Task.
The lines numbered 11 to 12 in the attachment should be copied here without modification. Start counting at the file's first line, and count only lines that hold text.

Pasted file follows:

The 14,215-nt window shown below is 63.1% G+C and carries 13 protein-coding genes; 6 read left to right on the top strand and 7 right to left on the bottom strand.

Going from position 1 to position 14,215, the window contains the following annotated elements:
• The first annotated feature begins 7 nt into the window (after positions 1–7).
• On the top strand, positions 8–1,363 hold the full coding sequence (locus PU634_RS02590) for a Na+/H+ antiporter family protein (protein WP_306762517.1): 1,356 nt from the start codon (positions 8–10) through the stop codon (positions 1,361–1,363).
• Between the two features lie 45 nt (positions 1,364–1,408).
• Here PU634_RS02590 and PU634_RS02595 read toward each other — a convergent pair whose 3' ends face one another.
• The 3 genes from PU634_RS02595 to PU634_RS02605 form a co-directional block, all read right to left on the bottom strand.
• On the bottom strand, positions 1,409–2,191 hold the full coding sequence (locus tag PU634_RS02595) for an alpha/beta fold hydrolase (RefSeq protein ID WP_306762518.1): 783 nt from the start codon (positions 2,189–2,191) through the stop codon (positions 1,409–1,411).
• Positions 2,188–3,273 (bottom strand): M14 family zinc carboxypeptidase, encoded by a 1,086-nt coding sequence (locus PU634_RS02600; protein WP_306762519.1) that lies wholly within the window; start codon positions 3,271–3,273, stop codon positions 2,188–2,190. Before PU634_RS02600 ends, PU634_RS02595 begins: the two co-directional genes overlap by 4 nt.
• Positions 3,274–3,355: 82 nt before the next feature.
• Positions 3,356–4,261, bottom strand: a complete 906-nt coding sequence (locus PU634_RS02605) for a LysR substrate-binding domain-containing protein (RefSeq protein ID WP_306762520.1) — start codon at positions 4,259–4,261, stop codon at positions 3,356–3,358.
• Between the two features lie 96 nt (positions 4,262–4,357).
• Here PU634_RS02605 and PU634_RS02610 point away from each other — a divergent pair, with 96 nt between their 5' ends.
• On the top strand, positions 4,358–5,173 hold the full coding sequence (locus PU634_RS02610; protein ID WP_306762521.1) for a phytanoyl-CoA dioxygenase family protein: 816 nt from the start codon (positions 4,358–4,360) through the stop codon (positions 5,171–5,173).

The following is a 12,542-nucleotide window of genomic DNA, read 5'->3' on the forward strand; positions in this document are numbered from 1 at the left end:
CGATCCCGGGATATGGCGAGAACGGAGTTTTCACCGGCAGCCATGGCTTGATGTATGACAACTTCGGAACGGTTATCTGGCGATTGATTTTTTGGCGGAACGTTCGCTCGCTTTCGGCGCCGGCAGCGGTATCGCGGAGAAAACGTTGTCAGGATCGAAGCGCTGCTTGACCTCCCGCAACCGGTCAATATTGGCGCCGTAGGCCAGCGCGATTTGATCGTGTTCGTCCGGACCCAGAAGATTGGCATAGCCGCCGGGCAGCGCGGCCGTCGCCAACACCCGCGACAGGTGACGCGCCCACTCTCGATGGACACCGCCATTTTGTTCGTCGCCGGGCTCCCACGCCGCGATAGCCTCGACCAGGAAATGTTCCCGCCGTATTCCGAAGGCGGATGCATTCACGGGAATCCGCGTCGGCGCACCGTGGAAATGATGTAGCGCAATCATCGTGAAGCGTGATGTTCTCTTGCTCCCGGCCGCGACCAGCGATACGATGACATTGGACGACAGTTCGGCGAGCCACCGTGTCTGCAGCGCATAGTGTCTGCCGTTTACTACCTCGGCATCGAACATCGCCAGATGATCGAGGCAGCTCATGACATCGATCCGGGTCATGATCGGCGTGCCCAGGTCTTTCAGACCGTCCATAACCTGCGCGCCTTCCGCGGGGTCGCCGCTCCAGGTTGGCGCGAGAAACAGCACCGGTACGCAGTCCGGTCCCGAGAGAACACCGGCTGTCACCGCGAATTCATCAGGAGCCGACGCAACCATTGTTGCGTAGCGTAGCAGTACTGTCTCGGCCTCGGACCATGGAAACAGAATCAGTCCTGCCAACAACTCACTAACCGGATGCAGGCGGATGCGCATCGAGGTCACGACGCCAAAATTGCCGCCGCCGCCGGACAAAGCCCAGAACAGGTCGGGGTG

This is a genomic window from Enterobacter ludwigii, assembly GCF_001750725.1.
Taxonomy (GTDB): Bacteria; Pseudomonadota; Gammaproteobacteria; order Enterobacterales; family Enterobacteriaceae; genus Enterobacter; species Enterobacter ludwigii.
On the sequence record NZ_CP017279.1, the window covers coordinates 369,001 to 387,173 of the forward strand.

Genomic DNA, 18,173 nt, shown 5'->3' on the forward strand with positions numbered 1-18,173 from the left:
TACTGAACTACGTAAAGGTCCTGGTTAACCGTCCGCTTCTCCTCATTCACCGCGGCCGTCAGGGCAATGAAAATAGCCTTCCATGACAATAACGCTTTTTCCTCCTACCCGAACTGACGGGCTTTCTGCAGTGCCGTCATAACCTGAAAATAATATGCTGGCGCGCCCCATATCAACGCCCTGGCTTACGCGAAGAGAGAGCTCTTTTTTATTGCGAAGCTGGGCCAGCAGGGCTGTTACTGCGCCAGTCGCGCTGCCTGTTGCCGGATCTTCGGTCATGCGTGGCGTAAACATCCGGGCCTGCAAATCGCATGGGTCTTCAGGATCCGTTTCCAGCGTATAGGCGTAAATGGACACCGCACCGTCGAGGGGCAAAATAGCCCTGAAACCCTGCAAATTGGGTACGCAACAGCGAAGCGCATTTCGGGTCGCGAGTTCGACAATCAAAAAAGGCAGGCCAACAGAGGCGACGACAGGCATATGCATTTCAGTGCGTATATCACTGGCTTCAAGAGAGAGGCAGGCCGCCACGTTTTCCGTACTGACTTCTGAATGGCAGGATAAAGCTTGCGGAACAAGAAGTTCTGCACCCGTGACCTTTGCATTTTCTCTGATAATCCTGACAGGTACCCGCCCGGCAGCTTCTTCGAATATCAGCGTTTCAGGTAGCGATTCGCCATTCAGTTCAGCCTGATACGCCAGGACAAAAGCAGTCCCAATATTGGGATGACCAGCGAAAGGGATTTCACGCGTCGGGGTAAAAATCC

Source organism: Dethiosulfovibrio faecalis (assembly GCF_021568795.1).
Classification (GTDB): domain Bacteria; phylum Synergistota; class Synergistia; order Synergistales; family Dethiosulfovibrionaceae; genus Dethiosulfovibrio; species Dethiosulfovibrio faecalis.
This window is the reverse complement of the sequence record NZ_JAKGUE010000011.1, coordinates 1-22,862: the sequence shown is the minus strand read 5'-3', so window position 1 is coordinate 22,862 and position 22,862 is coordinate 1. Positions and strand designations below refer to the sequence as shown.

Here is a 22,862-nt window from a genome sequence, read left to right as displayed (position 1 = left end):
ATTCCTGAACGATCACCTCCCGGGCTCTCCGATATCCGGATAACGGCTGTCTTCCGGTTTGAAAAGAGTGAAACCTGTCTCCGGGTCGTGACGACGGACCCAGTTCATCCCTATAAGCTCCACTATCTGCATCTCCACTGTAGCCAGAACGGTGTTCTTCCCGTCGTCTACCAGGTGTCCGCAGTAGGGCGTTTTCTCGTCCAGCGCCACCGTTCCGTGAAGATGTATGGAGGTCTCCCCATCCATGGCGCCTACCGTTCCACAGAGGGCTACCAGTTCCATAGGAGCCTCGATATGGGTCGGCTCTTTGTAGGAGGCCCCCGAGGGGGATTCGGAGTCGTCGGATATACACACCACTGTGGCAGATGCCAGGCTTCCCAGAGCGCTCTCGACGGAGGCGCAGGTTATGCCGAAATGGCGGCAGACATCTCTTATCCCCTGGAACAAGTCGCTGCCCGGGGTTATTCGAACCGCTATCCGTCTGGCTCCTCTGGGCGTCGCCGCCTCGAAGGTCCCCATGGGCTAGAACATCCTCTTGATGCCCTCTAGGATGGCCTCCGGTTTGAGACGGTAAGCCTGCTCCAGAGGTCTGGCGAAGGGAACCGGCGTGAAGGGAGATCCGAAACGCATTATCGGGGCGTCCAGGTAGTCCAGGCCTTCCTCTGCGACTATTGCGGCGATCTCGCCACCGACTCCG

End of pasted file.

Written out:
• Positions 3,356–4,261, bottom strand: a complete 906-nt coding sequence (locus PU634_RS02605) for a LysR substrate-binding domain-containing protein (RefSeq protein ID WP_306762520.1) — start codon at positions 4,259–4,261, stop codon at positions 3,356–3,358.
• Between the two features lie 96 nt (positions 4,262–4,357).